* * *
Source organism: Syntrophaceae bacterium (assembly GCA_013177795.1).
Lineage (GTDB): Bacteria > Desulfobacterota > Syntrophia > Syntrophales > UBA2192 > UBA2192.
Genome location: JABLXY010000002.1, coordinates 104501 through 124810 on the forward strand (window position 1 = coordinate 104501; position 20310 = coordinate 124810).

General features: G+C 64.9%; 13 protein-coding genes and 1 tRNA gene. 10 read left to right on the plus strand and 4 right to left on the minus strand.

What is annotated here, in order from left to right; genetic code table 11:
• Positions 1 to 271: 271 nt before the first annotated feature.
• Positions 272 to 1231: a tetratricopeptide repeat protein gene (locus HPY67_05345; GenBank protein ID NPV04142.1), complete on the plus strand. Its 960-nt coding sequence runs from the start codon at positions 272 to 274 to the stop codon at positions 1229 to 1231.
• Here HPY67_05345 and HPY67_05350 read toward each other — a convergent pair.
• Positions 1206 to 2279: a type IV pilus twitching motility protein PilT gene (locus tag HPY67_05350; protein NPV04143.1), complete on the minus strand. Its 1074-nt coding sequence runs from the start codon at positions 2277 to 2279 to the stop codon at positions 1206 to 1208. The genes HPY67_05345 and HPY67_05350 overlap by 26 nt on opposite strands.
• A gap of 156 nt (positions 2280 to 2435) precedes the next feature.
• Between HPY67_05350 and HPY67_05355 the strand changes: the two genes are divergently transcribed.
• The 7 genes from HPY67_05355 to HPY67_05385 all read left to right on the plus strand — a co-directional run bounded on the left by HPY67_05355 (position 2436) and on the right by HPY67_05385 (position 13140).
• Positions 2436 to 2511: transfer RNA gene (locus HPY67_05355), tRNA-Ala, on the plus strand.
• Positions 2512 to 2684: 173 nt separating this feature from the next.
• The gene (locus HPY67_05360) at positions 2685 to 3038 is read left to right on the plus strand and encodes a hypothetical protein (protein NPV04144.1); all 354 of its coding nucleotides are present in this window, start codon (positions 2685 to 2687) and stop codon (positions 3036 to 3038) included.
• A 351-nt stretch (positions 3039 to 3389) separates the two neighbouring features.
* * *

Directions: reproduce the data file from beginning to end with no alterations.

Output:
Source organism: Syntrophaceae bacterium (assembly GCA_013177795.1).
Lineage (GTDB): Bacteria > Desulfobacterota > Syntrophia > Syntrophales > UBA2192 > UBA2192.
Genome location: JABLXY010000002.1, coordinates 104501 through 124810 on the forward strand (window position 1 = coordinate 104501; position 20310 = coordinate 124810).

General features: G+C 64.9%; 13 protein-coding genes and 1 tRNA gene. 10 read left to right on the plus strand and 4 right to left on the minus strand.

What is annotated here, in order from left to right; genetic code table 11:
• Positions 1 to 271: 271 nt before the first annotated feature.
• Positions 272 to 1231: a tetratricopeptide repeat protein gene (locus HPY67_05345; GenBank protein ID NPV04142.1), complete on the plus strand. Its 960-nt coding sequence runs from the start codon at positions 272 to 274 to the stop codon at positions 1229 to 1231.
• Here HPY67_05345 and HPY67_05350 read toward each other — a convergent pair.
• Positions 1206 to 2279: a type IV pilus twitching motility protein PilT gene (locus tag HPY67_05350; protein NPV04143.1), complete on the minus strand. Its 1074-nt coding sequence runs from the start codon at positions 2277 to 2279 to the stop codon at positions 1206 to 1208. The genes HPY67_05345 and HPY67_05350 overlap by 26 nt on opposite strands.
• A gap of 156 nt (positions 2280 to 2435) precedes the next feature.
• Between HPY67_05350 and HPY67_05355 the strand changes: the two genes are divergently transcribed.
• The 7 genes from HPY67_05355 to HPY67_05385 all read left to right on the plus strand — a co-directional run bounded on the left by HPY67_05355 (position 2436) and on the right by HPY67_05385 (position 13140).
• Positions 2436 to 2511: transfer RNA gene (locus HPY67_05355), tRNA-Ala, on the plus strand.
• Positions 2512 to 2684: 173 nt separating this feature from the next.
• The gene (locus HPY67_05360) at positions 2685 to 3038 is read left to right on the plus strand and encodes a hypothetical protein (protein NPV04144.1); all 354 of its coding nucleotides are present in this window, start codon (positions 2685 to 2687) and stop codon (positions 3036 to 3038) included.
• A 351-nt stretch (positions 3039 to 3389) separates the two neighbouring features.